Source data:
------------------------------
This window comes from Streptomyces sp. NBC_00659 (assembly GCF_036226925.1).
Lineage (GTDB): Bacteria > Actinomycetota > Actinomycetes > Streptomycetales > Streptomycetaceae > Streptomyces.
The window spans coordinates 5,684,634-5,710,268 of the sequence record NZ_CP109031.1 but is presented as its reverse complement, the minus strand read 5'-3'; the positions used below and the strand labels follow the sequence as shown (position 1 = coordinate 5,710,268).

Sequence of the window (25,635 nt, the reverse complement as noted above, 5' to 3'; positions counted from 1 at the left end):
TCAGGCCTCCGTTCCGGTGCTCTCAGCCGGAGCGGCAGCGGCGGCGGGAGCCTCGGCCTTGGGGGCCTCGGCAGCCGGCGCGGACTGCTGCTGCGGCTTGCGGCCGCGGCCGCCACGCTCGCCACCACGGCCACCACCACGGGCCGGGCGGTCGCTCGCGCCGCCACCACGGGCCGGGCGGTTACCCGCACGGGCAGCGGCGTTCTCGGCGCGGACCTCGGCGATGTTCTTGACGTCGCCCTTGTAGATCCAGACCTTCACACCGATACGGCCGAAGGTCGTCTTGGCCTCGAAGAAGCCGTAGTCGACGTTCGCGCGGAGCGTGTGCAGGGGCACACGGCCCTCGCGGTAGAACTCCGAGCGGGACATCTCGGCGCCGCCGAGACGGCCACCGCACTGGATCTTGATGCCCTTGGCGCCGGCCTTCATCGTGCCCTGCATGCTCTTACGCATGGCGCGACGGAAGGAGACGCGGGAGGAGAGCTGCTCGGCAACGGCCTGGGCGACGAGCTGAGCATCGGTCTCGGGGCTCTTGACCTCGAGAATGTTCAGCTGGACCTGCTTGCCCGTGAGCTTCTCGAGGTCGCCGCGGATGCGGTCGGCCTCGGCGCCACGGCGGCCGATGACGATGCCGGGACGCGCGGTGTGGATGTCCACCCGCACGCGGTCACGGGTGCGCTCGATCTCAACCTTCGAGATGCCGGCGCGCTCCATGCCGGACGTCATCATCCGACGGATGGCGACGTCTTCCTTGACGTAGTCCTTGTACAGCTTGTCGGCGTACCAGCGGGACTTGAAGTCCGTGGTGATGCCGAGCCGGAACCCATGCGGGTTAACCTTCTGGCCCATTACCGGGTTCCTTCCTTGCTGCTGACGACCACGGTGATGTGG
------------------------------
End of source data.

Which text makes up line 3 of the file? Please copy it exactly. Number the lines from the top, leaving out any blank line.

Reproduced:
The window spans coordinates 5,684,634-5,710,268 of the sequence record NZ_CP109031.1 but is presented as its reverse complement, the minus strand read 5'-3'; the positions used below and the strand labels follow the sequence as shown (position 1 = coordinate 5,710,268).